EDP Sciences
Free access
Volume 485, Number 1, July I 2008
Page(s) 299 - 302
Section Celestial mechanics and astrometry
DOI http://dx.doi.org/10.1051/0004-6361:20078427
Published online 16 April 2008

A&A 485, 299-302 (2008)
DOI: 10.1051/0004-6361:20078427

Research Note

Astrometric comparisons of quasar catalogues

J. Souchay1, S. B. Lambert1, A. H. Andrei1, 2, S. Bouquillon1, C. Barache1, and C. Le Poncin-Lafitte1, 3

1  Observatoire de Paris, Systèmes de Référence Temps Espace (SYRTE), CNRS/UMR8630, Paris, France
    e-mail: Jean.Souchay@obspm.fr
2  Observatório Nacional/MCT and Observatório do Valongo/UFRJ, Rio de Janeiro, Brasil
3  Technische Universität Dresden, Institut für Planetare Geodäsie, Lohrmann Observatorium, Dresden, Germany

Received 7 August 2007 / Accepted 1 April 2008

Context. Large surveys, such as the Sloan Digital Sky Survey (SDSS) and the 2-degree Field (2QZ) considerably increased the number of recorded quasars at optical wavelengths. At the same time, the densification of very long baseline interferometry observations of extragalactic radio sources enabled an increase in the accuracy of the the quasi-inertial radio reference frame that realizes the International Celestial Reference System (ICRS).
Aims. In the perspective of the realization of an accurate optical counterpart to the ICRF, we investigate the astrometric properties of quasars recorded by several surveys, both at radio and optical wavelengths.
Methods. Cross-identifications of quasars are made between catalogues, both at optical (SDSS vs. 2QZ) and radio wavelengths (VLBA Calibrator Survey vs. SDSS). Equatorial coordinates of the quasars are compared to evaluate the astrometric quality of the catalogues.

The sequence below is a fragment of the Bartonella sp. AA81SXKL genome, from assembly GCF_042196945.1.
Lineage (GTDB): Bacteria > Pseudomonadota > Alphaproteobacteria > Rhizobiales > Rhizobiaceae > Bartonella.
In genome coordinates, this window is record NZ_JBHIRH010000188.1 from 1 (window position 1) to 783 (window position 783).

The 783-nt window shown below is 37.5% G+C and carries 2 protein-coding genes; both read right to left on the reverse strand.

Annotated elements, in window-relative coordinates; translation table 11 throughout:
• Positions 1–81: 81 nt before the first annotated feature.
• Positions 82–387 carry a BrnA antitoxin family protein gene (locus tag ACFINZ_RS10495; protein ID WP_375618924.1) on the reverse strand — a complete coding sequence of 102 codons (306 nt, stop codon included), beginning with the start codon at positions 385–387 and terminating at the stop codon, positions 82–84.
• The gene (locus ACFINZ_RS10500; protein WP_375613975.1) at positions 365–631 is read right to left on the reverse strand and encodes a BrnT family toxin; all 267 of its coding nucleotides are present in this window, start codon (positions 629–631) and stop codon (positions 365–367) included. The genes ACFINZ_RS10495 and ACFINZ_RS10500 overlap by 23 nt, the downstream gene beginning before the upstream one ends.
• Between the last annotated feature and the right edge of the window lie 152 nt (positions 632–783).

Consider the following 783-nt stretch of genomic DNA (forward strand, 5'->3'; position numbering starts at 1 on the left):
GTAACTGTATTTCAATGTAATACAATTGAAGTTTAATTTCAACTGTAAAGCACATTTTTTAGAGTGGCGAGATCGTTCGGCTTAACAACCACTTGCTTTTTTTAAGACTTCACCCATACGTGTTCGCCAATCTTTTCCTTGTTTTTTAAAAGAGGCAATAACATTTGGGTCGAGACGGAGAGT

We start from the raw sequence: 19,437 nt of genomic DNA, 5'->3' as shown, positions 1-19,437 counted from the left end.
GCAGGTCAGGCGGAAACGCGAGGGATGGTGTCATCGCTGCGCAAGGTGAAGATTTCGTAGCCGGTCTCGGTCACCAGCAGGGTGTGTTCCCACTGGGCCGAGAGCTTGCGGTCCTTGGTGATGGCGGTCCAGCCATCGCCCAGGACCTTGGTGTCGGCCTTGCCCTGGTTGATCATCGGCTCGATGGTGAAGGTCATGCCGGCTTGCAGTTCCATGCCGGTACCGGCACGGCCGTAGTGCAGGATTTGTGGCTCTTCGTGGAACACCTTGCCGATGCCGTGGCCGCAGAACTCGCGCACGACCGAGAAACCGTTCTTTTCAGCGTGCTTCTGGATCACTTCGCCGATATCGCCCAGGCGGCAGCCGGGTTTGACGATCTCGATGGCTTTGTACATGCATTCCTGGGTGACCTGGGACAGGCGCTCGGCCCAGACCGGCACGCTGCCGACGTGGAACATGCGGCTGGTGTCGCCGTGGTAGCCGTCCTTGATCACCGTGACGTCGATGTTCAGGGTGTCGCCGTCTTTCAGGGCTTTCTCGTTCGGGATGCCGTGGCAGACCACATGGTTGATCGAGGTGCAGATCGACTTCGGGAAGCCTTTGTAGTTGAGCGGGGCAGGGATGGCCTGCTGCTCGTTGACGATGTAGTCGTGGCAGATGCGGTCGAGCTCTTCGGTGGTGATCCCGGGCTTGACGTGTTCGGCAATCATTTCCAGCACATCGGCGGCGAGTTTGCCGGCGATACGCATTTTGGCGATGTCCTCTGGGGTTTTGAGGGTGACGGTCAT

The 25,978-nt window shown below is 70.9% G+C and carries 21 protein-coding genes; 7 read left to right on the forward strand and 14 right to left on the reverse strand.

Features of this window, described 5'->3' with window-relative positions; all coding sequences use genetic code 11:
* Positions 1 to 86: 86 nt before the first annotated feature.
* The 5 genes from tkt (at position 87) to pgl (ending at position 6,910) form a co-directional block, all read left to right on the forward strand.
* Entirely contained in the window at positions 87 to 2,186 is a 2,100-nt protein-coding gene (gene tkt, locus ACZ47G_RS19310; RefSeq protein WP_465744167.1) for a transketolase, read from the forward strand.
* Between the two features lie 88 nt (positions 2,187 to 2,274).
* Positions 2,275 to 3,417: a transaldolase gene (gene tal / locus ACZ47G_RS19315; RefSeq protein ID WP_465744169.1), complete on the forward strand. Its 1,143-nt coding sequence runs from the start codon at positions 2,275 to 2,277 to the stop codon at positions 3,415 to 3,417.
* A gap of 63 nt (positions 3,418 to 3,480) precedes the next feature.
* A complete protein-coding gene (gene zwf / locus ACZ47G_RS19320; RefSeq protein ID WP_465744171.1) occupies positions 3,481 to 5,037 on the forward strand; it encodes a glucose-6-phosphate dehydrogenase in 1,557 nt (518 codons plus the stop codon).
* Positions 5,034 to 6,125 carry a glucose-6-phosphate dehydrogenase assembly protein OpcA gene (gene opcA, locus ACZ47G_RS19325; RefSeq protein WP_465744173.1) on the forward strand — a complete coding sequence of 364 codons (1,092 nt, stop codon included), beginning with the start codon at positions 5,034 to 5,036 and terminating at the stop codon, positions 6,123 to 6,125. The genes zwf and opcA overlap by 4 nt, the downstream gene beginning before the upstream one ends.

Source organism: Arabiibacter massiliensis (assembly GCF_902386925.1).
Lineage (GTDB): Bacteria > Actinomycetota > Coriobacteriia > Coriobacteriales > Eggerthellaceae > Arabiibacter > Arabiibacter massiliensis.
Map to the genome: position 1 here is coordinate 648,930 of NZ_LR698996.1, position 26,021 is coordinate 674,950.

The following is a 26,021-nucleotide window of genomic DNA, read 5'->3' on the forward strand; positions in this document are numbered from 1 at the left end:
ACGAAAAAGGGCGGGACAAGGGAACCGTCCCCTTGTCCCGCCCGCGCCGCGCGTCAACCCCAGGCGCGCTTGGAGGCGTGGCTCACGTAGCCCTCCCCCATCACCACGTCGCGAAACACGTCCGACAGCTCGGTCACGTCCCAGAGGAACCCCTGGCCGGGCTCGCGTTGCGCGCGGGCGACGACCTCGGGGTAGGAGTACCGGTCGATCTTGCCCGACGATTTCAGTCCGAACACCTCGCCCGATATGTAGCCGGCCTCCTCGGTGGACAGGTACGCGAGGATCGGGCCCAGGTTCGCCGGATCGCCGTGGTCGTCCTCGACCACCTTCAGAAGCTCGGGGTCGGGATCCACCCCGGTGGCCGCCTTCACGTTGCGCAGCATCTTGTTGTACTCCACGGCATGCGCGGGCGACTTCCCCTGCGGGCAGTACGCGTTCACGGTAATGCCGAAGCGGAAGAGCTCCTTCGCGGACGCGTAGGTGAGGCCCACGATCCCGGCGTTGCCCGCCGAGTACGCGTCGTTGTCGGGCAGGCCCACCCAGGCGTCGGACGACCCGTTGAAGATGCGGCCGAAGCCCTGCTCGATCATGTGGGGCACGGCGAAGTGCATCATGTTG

Results. We find more than 2000 objects in common between SDSS and 2QZ. We show that differences in position never exceed 1´´, with a root mean square of 0.2´´. The agreement in redshift determinations is good with a typical dispersion of 0.05 root mean square. Similar comparisons between the SDSS and the VLBA Calibrator Survey find 831 cross-correlated sources within a 0.23´´ search radius. Systematic errors, likely due to the partial sky coverage of the SDSS, are detected in the coordinate differences, which produces to a rotation of the optical frame, with respect to the radio counterpart, at the level of 13 mas. Thus both the SDSS and the 2QZ can provide invaluable information for the accurate determination of the ICRS at the fainter end of the optical domain. We finally point out that the highest probability of finding radio loud quasars involves searching in the redder regions of the color-color space.

Key words: astrometry -- reference systems -- astronomical data bases: miscellaneous -- quasars: general

© ESO 2008